Photo Credit: Mikhail Metzel, TASS, via
A monument to the Heroes of the Resistance in Nazi camps and Jewish ghettos was unveiled at Moscow's Jewish Museum.

Russian President Vladimir Putin on Tuesday unveiled at Moscow’s Jewish Museum and Tolerance Center a monument to the heroes of uprisings in Nazi concentration camps and Jewish ghettos during World War II, TASS reported.

The monument is an abstract composition of black and white marble. Five glass flasks with candles are installed at the foot of the monument. The composition also integrates an interactive screen with a map and information on the uprisings in concentration camps and ghettos.

Chief Rabbi of Russia Berel Lazar and President Putin at the unveiling of the monument to the Heroes of the Resistance in Nazi camps and Jewish ghettos, June 4, 2019. / Mikhail Metzel, TASS, via

The opening ceremony was attended by Russia’s Chief Rabbi Berel Lazar, President of the Federation of Jewish Communities Alexander Boroda, and Museum Trustee Board Chairman Viktor Vekselberg.

The foundation stone for the sculpture was laid in honor of International Holocaust Victims Remembrance Day on January 29, 2018, with President Putin and Prime Minister Benjamin Netanyahu in attendance.

President Putin lighting memorial candles with resistance fighters Aaron and Henryka Belsky, at the unveiling of the monument to the Heroes of the Resistance in Nazi camps and Jewish ghettos. / Mikhail Metzel, TASS, via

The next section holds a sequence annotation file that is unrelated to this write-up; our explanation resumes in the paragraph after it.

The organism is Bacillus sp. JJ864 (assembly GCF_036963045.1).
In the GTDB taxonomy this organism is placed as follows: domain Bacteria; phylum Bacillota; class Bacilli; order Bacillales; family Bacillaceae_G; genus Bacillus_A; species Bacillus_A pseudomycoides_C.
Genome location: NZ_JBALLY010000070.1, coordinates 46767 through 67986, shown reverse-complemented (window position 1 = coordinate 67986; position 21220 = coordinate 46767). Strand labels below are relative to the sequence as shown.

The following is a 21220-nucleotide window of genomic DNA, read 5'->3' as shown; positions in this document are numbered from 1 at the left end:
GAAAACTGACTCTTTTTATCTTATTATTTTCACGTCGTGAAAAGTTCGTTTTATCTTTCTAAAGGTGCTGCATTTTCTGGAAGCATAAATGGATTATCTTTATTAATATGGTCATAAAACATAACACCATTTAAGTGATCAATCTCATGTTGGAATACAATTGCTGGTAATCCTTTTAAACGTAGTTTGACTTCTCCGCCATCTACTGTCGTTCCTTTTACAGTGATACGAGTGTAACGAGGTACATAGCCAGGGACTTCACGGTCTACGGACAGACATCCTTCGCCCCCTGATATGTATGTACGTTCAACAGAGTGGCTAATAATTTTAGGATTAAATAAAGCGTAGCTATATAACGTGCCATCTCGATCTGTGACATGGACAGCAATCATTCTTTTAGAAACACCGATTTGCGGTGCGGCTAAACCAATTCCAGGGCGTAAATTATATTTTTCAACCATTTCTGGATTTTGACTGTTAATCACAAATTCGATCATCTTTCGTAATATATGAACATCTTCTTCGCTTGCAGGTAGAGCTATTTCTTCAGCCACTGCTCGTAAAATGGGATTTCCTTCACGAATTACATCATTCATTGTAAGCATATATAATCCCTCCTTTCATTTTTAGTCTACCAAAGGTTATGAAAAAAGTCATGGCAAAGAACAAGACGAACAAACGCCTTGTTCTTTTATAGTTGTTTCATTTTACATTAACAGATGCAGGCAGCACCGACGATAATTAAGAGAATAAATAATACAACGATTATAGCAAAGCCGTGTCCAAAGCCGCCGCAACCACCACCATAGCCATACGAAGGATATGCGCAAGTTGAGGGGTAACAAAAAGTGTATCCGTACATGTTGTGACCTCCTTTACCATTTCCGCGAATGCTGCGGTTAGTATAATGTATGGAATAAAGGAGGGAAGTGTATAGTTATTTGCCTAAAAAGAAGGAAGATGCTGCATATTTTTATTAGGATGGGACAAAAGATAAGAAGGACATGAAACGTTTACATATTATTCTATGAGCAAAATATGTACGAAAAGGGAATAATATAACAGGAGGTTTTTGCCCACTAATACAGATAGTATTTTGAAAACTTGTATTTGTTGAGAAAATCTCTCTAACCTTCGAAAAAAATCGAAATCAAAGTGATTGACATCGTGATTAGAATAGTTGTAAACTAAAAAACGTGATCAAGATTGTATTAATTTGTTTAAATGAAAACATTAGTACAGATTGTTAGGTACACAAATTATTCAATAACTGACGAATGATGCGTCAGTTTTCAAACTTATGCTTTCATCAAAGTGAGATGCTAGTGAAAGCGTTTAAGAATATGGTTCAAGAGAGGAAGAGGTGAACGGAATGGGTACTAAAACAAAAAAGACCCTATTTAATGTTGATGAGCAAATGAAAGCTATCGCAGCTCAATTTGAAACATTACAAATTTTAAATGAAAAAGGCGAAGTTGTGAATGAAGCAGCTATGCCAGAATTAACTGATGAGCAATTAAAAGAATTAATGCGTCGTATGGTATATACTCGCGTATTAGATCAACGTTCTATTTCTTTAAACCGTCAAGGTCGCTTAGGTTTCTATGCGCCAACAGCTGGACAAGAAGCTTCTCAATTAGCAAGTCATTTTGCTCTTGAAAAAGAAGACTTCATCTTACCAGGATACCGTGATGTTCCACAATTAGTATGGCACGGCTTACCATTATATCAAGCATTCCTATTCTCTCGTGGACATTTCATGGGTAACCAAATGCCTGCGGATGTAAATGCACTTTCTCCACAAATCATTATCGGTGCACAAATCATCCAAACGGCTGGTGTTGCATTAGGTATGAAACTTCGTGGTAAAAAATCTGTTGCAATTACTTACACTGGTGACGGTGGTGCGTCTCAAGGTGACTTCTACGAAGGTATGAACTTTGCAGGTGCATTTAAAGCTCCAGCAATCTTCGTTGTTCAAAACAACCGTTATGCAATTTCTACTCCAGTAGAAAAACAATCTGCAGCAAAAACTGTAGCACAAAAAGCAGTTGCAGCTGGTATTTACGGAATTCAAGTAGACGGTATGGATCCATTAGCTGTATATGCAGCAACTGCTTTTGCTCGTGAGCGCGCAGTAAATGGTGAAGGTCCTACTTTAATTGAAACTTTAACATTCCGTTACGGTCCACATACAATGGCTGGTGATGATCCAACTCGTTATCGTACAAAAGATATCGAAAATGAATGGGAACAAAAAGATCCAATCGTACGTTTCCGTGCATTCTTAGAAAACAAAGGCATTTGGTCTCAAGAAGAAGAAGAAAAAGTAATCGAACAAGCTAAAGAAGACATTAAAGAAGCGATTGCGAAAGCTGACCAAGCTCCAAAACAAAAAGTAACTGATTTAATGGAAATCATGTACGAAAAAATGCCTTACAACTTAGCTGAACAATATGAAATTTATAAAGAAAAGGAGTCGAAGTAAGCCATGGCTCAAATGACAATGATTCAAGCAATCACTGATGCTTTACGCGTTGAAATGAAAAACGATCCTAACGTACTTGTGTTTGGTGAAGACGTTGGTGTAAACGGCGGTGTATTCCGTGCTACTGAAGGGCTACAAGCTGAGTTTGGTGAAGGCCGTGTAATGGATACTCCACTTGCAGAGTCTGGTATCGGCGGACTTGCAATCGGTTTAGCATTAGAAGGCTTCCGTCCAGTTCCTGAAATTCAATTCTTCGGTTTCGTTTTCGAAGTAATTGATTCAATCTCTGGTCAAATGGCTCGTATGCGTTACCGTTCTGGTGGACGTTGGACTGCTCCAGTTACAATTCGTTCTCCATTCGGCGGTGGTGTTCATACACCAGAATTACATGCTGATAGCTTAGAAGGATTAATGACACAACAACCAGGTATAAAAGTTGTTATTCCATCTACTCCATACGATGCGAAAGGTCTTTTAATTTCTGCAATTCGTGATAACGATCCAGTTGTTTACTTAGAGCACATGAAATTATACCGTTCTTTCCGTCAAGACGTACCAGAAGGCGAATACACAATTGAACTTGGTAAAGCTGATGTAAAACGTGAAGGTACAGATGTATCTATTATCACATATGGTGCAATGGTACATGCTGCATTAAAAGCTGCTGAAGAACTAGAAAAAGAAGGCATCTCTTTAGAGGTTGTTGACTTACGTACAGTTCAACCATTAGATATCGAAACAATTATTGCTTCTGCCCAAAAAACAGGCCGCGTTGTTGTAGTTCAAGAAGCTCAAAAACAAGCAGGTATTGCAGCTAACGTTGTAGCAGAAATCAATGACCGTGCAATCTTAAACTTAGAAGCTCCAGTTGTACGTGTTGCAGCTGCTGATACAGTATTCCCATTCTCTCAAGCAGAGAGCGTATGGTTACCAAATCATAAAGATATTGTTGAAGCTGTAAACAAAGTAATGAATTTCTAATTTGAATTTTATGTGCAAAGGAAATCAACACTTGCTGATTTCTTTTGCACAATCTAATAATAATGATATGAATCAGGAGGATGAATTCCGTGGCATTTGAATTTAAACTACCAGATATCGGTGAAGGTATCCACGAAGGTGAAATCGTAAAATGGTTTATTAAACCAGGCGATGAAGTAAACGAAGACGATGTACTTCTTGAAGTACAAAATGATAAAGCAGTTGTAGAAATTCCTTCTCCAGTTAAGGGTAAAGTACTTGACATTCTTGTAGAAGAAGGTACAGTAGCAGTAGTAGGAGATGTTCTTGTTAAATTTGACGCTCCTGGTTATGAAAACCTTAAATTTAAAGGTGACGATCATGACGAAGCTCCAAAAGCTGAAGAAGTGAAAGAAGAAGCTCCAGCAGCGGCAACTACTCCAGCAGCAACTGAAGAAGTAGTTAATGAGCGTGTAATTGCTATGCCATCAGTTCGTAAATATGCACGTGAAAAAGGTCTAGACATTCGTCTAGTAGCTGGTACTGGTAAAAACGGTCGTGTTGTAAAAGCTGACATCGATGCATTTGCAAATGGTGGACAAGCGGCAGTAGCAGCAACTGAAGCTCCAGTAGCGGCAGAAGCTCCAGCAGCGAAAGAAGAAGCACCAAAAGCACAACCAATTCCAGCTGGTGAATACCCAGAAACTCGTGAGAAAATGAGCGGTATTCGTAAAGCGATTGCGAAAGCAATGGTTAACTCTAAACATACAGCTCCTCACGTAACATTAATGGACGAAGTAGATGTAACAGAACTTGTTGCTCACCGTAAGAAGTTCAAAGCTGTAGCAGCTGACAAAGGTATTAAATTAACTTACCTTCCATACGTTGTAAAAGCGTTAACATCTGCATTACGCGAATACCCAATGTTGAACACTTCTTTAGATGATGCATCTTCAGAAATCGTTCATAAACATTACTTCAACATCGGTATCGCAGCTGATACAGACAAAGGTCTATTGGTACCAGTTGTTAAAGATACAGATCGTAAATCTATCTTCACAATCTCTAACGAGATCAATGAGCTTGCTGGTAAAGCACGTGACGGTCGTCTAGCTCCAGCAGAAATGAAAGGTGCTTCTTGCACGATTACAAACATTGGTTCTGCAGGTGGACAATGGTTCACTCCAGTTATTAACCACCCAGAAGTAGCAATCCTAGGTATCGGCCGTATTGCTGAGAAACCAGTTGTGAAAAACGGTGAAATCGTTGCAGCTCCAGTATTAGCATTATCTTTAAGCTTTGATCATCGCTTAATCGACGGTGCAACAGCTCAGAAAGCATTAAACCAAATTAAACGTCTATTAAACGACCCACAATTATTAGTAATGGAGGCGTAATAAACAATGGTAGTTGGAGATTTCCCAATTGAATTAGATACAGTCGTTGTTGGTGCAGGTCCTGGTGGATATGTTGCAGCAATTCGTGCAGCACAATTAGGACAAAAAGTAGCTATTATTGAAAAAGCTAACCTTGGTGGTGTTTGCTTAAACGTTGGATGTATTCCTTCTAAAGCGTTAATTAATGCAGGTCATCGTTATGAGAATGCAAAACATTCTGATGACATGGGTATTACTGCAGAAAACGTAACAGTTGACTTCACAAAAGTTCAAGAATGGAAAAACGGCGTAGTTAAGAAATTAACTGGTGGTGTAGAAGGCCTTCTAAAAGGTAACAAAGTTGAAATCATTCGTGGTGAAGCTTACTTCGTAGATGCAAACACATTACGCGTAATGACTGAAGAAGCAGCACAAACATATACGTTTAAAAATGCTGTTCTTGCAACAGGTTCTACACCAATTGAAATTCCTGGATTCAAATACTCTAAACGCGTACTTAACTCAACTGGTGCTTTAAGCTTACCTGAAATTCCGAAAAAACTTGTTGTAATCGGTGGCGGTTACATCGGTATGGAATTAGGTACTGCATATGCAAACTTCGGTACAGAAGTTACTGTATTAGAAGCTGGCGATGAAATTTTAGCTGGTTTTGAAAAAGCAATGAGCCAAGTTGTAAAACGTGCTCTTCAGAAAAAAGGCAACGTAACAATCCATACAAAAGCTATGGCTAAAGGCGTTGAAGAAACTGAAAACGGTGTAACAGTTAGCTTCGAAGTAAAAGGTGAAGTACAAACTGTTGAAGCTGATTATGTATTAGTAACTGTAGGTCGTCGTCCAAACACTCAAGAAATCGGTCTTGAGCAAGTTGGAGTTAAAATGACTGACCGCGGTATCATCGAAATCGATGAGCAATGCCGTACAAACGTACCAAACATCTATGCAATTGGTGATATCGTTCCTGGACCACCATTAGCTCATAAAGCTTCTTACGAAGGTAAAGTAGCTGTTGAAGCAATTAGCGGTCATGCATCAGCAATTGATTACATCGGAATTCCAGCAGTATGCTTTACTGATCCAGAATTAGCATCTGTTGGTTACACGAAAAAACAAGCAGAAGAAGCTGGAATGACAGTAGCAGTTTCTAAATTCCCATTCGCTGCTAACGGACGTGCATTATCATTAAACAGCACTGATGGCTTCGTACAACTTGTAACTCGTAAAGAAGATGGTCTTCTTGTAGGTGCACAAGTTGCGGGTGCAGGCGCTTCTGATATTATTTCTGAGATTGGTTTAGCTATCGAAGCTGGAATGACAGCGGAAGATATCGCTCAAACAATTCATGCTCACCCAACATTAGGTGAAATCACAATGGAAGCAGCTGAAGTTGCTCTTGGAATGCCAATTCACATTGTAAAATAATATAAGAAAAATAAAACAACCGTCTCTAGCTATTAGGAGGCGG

The tender for the architectural composition was timed for the 75th anniversary of the uprising in the Sobibor Nazi death camp. The organizers received 98 bids from architects, sculptors and artists from all over Russia, as well as several bids from Israel. Oleg Fandeyev, an architect from Saratov in southwestern Russia, was picked to carry out the project.

Tycoon Viktor Vekselberg / Aleshru (Митя Алешковский) via Wikimedia

The project was sponsored by Viktor Vekselberg, a Ukrainian-born tycoon whose father was Jewish. He owns the Russian conglomerate Renova Group, which was founded in the heady days of 1990, when assets of the Soviet Union found their way into private hands associated with strong men in government. Renova has interests in aluminum, oil, energy, telecoms and a variety of other sectors. Vekselberg’s personal wealth is estimated by Forbes at $13.6 billion, making him the fourth richest person in Russia.

The monument’s construction cost about $276,000.


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